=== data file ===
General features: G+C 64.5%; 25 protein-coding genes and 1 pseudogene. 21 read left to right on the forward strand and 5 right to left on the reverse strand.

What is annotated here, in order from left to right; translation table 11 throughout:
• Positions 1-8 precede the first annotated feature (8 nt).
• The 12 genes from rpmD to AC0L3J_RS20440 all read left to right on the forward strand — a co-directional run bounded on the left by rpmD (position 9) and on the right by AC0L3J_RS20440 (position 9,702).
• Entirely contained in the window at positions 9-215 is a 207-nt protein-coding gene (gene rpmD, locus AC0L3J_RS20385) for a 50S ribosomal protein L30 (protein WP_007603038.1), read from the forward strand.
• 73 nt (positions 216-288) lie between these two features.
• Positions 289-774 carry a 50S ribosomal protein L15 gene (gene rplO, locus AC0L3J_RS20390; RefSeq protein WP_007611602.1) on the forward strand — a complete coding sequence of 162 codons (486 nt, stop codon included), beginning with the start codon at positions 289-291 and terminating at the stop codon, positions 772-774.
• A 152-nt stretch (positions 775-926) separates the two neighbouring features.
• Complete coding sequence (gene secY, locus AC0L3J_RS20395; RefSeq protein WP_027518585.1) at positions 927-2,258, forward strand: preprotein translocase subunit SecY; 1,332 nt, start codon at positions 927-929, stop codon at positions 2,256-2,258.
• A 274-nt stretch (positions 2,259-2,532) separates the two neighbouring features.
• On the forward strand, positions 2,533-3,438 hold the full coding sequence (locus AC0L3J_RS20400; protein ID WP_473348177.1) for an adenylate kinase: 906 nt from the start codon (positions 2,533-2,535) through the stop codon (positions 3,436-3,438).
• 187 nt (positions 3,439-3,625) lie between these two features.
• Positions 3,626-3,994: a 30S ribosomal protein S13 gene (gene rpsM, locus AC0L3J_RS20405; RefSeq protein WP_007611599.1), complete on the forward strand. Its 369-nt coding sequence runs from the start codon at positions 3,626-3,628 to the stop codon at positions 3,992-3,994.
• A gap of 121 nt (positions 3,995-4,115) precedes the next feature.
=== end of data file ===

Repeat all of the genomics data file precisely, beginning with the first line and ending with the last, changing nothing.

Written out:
General features: G+C 64.5%; 25 protein-coding genes and 1 pseudogene. 21 read left to right on the forward strand and 5 right to left on the reverse strand.

What is annotated here, in order from left to right; translation table 11 throughout:
• Positions 1-8 precede the first annotated feature (8 nt).
• The 12 genes from rpmD to AC0L3J_RS20440 all read left to right on the forward strand — a co-directional run bounded on the left by rpmD (position 9) and on the right by AC0L3J_RS20440 (position 9,702).
• Entirely contained in the window at positions 9-215 is a 207-nt protein-coding gene (gene rpmD, locus AC0L3J_RS20385) for a 50S ribosomal protein L30 (protein WP_007603038.1), read from the forward strand.
• 73 nt (positions 216-288) lie between these two features.
• Positions 289-774 carry a 50S ribosomal protein L15 gene (gene rplO, locus AC0L3J_RS20390; RefSeq protein WP_007611602.1) on the forward strand — a complete coding sequence of 162 codons (486 nt, stop codon included), beginning with the start codon at positions 289-291 and terminating at the stop codon, positions 772-774.
• A 152-nt stretch (positions 775-926) separates the two neighbouring features.
• Complete coding sequence (gene secY, locus AC0L3J_RS20395; RefSeq protein WP_027518585.1) at positions 927-2,258, forward strand: preprotein translocase subunit SecY; 1,332 nt, start codon at positions 927-929, stop codon at positions 2,256-2,258.
• A 274-nt stretch (positions 2,259-2,532) separates the two neighbouring features.
• On the forward strand, positions 2,533-3,438 hold the full coding sequence (locus AC0L3J_RS20400; protein ID WP_473348177.1) for an adenylate kinase: 906 nt from the start codon (positions 2,533-2,535) through the stop codon (positions 3,436-3,438).
• 187 nt (positions 3,439-3,625) lie between these two features.
• Positions 3,626-3,994: a 30S ribosomal protein S13 gene (gene rpsM, locus AC0L3J_RS20405; RefSeq protein WP_007611599.1), complete on the forward strand. Its 369-nt coding sequence runs from the start codon at positions 3,626-3,628 to the stop codon at positions 3,992-3,994.
• A gap of 121 nt (positions 3,995-4,115) precedes the next feature.